Watch Hundreds of Free Films from Around the World: Explore Film Archives from Japan, France, and the U.S.

While the world retreat­ed indoors in March, and the cin­e­mas we knew and loved closed up shop, so many film libraries have turned around and opened up their archives to the world. This is a good thing. Don’t say you have noth­ing to watch! We have explored all the links below and can ver­i­fy that they are all indeed free to watch. Some are even free to down­load. Here’s a brief run­down of some we’ve found:

The Nation­al Film Reg­istry of the Library of Con­gress

The Library of Con­gress annu­al­ly selects films to pre­serve that it con­sid­ers “cul­tur­al­ly, his­tor­i­cal­ly or aes­thet­i­cal­ly sig­nif­i­cant” and quite a lot of them are avail­able to screen. May we sug­gest:

Mod­es­ta, Ben­jamin Doniger’s 1955 short dra­ma about women’s rights in a rapid­ly mod­ern­iz­ing Puer­to Rico. It won the prize at the Venice Film Fes­ti­val in 1956.

St. Louis Blues, basi­cal­ly an extend­ed music video (before such a thing exist­ed) for the Queen of the Blues, Bessie Smith, from 1929.

With­in Our Gates, the astound­ing 1919 fea­ture film by Oscar Micheaux. Direct­ed by and star­ring African-Amer­i­cans, this rebut­tal to Birth of a Nation says some­thing more inci­sive about Amer­i­can racial pol­i­tics than most films cre­at­ed in the 20th cen­tu­ry.

Cin­e­math­eque Fran­caise

The phys­i­cal Cinematheque–a cul­tur­al insti­tu­tion since 1936, and cur­rent­ly housed in a Frank Gehry-designed building–might be closed, but its stream­ing plat­form, dubbed “Hen­ri” is up and show­ing some rare and restored clas­sics. On one hand, it real­ly helps if you can under­stand French, because not every­thing is sub­ti­tled. On the oth­er, there are plen­ty of silent and subbed films:

Pro­tea, Vic­torin-Hip­poly­te Jasset’s 1913 response to the Fan­tomas seri­als, fea­tures Josette Andri­ot as the slinky, sexy Mata Hari-like super-spy, a few years before Irma Vep and her sim­i­lar get-up.

The Fall of the House of Ush­er: Jean Epstein’s sur­re­al adap­ta­tion of the Poe clas­sic fea­tures bril­liant pho­tog­ra­phy and an expres­sion­ist style. Fans of The Light­house will appre­ci­ate its luna­cy.

Paris qui dort: Rene Clair’s *oth­er* sur­re­al film made in 1924 (the bet­ter known is Entr’acte), this glo­ri­ous 4K restora­tion looks like it was shot yes­ter­day as a group of friends wake up to find that all peo­ple in Paris have been frozen in place. Play time com­mences and there is some footage of climb­ing the Eif­fel Tow­er that might give you the willies. Watch it above.

Japan­ese Ani­mat­ed Film Clas­sics

With works that go back as far as 1917, this is a deep dive into the world of Japan­ese ani­ma­tion curat­ed by the Nobuo Ofu­ji Memo­r­i­al Muse­um. There’s tra­di­tion­al cell ani­ma­tion, but also a sur­pris­ing amount of cut-out ani­ma­tion

The Dull Sword, Junichi Kuichi’s short film from 1917, is a tale of a hap­less samu­rai with an end­ing told in shad­ow pup­pets.

Prop­a­gate is a 1935 film from Shige­ji Ogi­no, show­ing the cycle of plant life through a mod­ernist dance of black and white shapes, close to Oskar Fischinger in style.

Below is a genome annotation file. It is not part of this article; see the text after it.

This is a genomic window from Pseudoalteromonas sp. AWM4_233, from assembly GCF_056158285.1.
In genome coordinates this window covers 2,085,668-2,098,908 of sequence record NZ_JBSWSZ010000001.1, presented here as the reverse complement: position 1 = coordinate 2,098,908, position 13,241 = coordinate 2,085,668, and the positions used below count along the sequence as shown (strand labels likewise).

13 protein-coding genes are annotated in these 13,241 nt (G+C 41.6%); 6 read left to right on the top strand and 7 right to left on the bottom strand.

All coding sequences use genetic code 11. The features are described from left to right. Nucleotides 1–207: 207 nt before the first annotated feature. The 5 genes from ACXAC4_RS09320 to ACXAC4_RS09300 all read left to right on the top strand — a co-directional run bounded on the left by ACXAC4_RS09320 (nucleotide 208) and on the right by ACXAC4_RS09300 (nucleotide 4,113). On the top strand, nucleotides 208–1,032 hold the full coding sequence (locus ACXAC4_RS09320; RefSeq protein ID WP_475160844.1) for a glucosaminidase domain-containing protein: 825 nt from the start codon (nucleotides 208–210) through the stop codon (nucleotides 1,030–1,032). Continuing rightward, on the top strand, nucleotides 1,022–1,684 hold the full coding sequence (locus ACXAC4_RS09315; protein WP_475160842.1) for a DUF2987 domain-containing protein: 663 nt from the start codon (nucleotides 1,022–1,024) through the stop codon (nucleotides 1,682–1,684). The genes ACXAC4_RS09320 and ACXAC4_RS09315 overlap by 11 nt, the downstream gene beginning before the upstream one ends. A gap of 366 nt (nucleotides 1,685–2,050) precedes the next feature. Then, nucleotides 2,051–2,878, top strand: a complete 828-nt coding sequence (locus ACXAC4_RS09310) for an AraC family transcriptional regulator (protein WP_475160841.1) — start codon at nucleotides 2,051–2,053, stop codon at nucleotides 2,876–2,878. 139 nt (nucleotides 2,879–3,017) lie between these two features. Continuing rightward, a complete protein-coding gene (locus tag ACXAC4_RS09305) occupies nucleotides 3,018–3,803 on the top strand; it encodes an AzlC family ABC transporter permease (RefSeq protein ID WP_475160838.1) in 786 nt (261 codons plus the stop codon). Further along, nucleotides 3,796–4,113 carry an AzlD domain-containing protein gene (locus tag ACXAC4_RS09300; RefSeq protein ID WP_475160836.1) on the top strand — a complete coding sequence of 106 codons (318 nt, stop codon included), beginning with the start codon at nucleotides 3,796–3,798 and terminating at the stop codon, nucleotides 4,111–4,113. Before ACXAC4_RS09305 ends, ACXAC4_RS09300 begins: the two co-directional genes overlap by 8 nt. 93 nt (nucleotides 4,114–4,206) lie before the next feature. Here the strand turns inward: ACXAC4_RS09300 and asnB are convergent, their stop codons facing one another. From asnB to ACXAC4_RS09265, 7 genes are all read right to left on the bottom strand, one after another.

Ari-chan the Ant is more what we expect from ani­ma­tion in 1941–a copy of the Disney/Merrie Melodies house style, pleas­ant enough, but under Mit­suyo Seo’s direc­tion also a cri­tique of impe­ri­al­ism, how­ev­er sub­tle. Seo would go on to direct Japan’s first fea­ture-length ani­mat­ed film, Momotaro’s Divine Sea War­riors.

Nation­al Film Preser­va­tion Foun­da­tion

Bring­ing us full cir­cle, the NFPF is a non-prof­it cre­at­ed by Con­gress in 1997 to save films that oth­er­wise would dis­ap­pear, and that includes many ear­ly ani­mat­ed films, avant-garde works, and films that were once thought lost but have since been dis­cov­ered in Aus­tralia and New Zealand, around 2,500 works.

Too Much John­son is the long-thought-destroyed film direct­ed by Orson Welles that was to be part of his 1938 mul­ti­me­dia pro­duc­tion for his Mer­cury The­ater. The archive presents both the 66 minute work print and a 34 minute reimag­ined cut.

The Fall of the House of Ush­er…wait, didn’t we already men­tion this? In fact, just like the year that brought us Armaged­don and Deep Impact, anoth­er Poe adap­ta­tion hit the screens in 1928. This one is short­er, and even more sur­re­al, and direct­ed by James Sib­ley Wat­son and Melville Web­ber.

At first this silent footage of the Negro Leagues seems a bit too comical–a base­ball ver­sion of the Harlem Globetrotters–but it’s actu­al­ly a por­trait of an era in flux, two years before seg­re­ga­tion was about to end in base­ball. Shot at Cincinnati’s Crosley Field, the star of this footage is Reece “Goose” Tatum of the Cincin­nati Clowns. As the film notes point out, just because they were goof­ing off for the cam­era doesn’t mean these play­ers weren’t athletes–Hank Aaron was their short­stop before sign­ing to the Braves, and the Clowns’ rival team, the Kansas City Mon­archs, boast­ed Jack­ie Robin­son also as a short­stop.

You can find more free films in the Relat­eds below…

Relat­ed Con­tent:

4,000+ Free Movies Online: Great Clas­sics, Indies, Noir, West­erns, Doc­u­men­taries & More

60 Free Film Noir Movies

Watch 3,000+ Films Free Online from the Nation­al Film Board of Cana­da

Watch More Than 400 Clas­sic Kore­an Films Free Online Thanks to the Kore­an Film Archive

Down­load 6600 Free Films from The Prelinger Archives and Use Them How­ev­er You Like

1,150 Free Movies Online: Great Clas­sics, Indies, Noir, West­erns, etc.

Ted Mills is a free­lance writer on the arts who cur­rent­ly hosts the Notes from the Shed pod­cast and is the pro­duc­er of KCR­W’s Curi­ous Coast. You can also fol­low him on Twit­ter at @tedmills, and/or watch his films here.

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